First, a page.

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Chapter 11 Work

Operations Management
R. Dan Reid & Nada R. Sanders
4th Edition Wiley 2010

Wiley 2010

Learning Objectives

Describe the elements of work system

design and the objectives of each
Describe relevant job design issues
Describe methods analysis
Understand the importance of work
Describe how to do a time study
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Learning Objectives cont

Describe how to do work sampling

Develop standard times
Show how to use work standards
Describe compensation plans
Describe learning curves

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Designing a Work System

Designing a work system is part of developing an
operations strategy

Effective operations strategy provides structure

for company productivity

The work system includes:

Job design

Work measurements

Worker compensation

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Design a Job

Job Design specifies work activities of

an individual or group
Jobs are designed by answering
questions like:

What is the jobs description?

What is the purpose of the job?
Where is the job done?
Who does the job?
What background, training, or skills are required
to do the job?
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Additional Job Design


Technical feasibility:

Economic feasibility:

The job must be physically and mentally

Cost of performing the job is less than the
value it adds

Behavioral feasibility:

Degree to which the job is intrinsically

satisfying to the employee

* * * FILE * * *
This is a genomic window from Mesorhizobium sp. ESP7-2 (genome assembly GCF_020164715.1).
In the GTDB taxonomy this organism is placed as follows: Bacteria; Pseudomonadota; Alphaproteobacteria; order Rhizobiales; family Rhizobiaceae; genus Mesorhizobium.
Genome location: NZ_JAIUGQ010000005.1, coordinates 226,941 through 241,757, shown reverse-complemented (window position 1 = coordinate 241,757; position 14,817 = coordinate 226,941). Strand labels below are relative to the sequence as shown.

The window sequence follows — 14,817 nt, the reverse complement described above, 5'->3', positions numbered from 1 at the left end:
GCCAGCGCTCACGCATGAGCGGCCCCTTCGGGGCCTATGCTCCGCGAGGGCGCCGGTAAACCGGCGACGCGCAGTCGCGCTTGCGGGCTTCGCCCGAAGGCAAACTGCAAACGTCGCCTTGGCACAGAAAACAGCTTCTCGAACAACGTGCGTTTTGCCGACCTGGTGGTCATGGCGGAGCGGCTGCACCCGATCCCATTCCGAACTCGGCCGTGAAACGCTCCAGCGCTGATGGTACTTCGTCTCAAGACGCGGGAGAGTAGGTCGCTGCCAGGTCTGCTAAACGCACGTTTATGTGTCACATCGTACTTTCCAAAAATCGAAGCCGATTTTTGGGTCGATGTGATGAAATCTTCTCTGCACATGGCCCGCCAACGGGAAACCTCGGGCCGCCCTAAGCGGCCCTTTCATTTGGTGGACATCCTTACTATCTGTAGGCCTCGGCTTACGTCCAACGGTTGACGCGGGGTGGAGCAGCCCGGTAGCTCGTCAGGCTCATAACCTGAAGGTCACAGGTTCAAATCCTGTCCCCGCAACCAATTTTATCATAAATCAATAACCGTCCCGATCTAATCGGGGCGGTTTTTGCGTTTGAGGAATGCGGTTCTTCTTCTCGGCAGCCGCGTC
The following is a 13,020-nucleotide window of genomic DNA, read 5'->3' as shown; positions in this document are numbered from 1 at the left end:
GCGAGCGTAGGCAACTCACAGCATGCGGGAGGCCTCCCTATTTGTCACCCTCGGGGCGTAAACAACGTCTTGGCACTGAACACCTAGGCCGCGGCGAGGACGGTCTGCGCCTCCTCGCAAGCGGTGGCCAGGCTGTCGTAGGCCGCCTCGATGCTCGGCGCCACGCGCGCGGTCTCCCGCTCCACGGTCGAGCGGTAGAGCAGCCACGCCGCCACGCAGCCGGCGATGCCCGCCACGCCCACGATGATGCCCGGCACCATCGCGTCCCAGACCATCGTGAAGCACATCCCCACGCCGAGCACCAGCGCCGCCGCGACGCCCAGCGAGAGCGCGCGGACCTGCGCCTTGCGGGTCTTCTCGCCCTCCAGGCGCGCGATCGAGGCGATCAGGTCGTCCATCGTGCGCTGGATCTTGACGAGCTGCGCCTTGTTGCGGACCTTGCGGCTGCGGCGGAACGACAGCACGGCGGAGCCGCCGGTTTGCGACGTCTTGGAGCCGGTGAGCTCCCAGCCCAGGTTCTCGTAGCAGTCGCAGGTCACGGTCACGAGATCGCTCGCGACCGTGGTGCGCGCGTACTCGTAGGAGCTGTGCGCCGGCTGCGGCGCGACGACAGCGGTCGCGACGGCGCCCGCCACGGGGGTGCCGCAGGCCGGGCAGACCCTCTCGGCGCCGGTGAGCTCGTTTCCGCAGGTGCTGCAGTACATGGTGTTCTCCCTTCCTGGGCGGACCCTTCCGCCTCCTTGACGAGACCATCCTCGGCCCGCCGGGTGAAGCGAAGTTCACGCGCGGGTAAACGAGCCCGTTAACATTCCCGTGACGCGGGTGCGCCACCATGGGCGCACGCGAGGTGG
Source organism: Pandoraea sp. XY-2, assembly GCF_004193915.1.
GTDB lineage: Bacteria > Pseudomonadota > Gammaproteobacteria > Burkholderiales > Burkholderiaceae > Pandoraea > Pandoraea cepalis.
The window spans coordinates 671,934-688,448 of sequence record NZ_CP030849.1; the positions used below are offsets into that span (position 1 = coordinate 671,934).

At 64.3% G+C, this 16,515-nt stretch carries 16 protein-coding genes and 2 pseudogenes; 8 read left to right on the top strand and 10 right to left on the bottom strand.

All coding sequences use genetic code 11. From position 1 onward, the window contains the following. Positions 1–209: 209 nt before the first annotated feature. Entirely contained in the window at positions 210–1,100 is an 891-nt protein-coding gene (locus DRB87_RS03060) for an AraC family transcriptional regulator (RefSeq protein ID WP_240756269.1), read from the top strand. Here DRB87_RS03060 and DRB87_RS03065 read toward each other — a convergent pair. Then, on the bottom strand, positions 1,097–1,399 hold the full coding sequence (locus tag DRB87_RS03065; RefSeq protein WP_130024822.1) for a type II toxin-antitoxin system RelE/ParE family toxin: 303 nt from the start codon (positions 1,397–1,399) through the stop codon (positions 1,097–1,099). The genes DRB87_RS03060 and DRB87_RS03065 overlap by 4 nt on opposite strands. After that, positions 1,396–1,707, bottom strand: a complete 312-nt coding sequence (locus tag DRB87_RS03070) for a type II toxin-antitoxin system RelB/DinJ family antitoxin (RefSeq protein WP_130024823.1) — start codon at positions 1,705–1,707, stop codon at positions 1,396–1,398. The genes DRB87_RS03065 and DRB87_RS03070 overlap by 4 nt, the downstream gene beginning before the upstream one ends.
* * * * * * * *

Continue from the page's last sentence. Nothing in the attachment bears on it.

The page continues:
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Machines or People Should the Job Be

Safety & risk of injury to workers
Repetitive nature of the task
Degree of precision required
Complexity of the task
Need for empathy, compassion, or other
emotional elements
Need for personal customer relationships
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Levels of Labor

Level of labor specialization can:

Reduce the employees scope of expertise

(higher levels of specialization)
Increase the employees scope of expertise
(lower levels of specialization)

Work satisfaction helps define level of

Specialization can result in employee
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Specialization: Managements

Readily available
Minimal training

Reasonable wages

High productivity


High absenteeism

High turnover rates

High scrap rates

Grievances filed

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Specialization: Employees



Minimal mental
effort needed

Reasonable wages

Little growth
Little control over work
Little room for
Little intrinsic
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Eliminating Employee

Job enlargement

Job enrichment

Horizontal expansion of the job through increasing

the scope of the work assigned.
Vertical expansion of the job through increased
worker responsibility
Adding work planning or inspection to a routine
assembly task

Job rotation

Shifting of cross trained workers to other tasks

Broadens understanding and can reduce fatigue
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Team Approach to Job


Problem-solving teams:

Special-purpose task forces:

Small groups, trained in problem-solving

techniques. Used to identify, analyze, &
propose solutions to workplace problems
Highly-focused, short-term teams with a focused
agenda (often cross-functional)

Self-directed or self-managed teams:

Team members work through consensus to plan,

manage, & control their assigned work flow
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The Alternative Workplace

An alternative workplace brings work to the worker

rather than the worker to the workplace
Alternative workplaces are made possible by
technologies like email, e-networks, cell phones, & video
conferencing. Current situation:

More than 30 million employees work in alternative workspaces